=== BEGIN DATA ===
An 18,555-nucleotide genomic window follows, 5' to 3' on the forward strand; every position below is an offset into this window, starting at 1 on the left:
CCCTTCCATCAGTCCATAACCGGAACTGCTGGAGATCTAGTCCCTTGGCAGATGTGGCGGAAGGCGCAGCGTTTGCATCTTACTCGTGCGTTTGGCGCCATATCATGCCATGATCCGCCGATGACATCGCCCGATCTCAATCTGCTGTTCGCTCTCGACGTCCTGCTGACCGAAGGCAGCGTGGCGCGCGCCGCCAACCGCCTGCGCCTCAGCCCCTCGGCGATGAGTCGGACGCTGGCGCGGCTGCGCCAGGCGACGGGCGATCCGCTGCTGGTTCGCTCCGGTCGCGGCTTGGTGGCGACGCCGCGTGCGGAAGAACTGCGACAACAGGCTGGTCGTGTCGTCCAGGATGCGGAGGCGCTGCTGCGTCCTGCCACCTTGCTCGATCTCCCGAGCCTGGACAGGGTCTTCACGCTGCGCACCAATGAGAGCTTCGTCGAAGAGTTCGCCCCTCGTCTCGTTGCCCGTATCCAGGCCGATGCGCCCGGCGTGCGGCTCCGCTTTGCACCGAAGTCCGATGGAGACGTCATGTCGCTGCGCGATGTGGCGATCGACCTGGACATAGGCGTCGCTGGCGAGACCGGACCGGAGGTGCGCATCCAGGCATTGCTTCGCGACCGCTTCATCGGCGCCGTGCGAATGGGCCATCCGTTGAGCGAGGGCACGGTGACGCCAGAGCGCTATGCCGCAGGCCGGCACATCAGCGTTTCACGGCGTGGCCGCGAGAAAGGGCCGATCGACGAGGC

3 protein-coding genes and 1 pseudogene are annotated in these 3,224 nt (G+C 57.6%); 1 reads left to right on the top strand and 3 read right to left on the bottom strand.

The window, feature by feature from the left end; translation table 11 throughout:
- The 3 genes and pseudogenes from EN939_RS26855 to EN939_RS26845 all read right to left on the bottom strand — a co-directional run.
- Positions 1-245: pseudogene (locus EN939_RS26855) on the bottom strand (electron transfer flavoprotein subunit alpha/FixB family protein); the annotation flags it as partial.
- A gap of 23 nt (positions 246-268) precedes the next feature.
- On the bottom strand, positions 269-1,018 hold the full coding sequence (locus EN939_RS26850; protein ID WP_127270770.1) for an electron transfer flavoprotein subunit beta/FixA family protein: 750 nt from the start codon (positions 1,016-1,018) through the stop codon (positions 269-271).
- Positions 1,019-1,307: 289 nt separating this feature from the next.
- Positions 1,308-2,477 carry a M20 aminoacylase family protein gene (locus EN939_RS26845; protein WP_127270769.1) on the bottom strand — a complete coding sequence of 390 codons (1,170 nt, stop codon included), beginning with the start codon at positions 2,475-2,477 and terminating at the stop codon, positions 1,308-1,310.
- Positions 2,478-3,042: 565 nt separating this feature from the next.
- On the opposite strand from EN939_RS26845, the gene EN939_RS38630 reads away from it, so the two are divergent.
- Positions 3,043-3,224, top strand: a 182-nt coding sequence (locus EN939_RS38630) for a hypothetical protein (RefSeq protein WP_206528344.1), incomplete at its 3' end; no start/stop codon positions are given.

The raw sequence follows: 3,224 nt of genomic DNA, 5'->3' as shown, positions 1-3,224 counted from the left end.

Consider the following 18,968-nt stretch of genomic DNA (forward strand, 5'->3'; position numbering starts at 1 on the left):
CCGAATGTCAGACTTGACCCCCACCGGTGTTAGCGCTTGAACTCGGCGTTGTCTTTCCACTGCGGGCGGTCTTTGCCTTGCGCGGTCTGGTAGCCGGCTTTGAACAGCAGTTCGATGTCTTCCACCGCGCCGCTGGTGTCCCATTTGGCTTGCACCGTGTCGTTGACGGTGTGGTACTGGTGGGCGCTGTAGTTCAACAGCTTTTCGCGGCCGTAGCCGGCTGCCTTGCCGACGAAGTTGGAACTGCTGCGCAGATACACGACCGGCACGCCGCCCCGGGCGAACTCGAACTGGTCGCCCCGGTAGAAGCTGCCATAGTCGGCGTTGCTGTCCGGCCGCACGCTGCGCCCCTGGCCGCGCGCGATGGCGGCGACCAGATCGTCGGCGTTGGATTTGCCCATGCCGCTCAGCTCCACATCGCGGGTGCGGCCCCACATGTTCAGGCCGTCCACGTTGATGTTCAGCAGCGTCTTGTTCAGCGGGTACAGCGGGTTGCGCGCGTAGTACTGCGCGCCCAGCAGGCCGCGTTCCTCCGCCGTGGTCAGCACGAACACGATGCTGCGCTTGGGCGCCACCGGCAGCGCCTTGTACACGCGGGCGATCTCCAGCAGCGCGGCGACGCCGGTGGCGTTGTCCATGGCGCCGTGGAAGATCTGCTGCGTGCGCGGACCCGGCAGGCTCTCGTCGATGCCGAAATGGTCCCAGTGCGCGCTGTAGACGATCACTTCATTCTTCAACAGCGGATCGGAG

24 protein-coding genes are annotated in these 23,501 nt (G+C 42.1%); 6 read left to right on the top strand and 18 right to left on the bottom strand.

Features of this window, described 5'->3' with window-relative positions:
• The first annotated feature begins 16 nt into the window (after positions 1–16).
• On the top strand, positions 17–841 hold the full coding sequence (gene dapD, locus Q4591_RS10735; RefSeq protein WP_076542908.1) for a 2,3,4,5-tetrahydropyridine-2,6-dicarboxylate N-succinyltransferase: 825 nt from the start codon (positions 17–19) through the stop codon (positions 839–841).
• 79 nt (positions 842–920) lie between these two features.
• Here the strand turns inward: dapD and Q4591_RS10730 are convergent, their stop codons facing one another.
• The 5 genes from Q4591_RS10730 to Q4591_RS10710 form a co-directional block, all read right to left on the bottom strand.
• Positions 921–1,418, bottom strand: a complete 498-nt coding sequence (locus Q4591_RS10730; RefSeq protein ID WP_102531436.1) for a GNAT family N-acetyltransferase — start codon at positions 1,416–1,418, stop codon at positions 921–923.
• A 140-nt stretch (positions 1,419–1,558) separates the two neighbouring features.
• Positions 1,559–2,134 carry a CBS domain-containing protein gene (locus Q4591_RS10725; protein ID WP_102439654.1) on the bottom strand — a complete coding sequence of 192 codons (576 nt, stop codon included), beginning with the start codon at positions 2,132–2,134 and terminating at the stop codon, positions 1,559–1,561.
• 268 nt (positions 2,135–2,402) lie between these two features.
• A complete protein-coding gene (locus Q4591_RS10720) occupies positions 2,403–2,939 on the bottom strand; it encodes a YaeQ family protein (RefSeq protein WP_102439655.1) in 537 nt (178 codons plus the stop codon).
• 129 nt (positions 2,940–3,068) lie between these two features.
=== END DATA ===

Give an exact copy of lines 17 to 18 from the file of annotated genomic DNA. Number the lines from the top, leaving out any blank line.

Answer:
24 protein-coding genes are annotated in these 23,501 nt (G+C 42.1%); 6 read left to right on the top strand and 18 right to left on the bottom strand.

Features of this window, described 5'->3' with window-relative positions: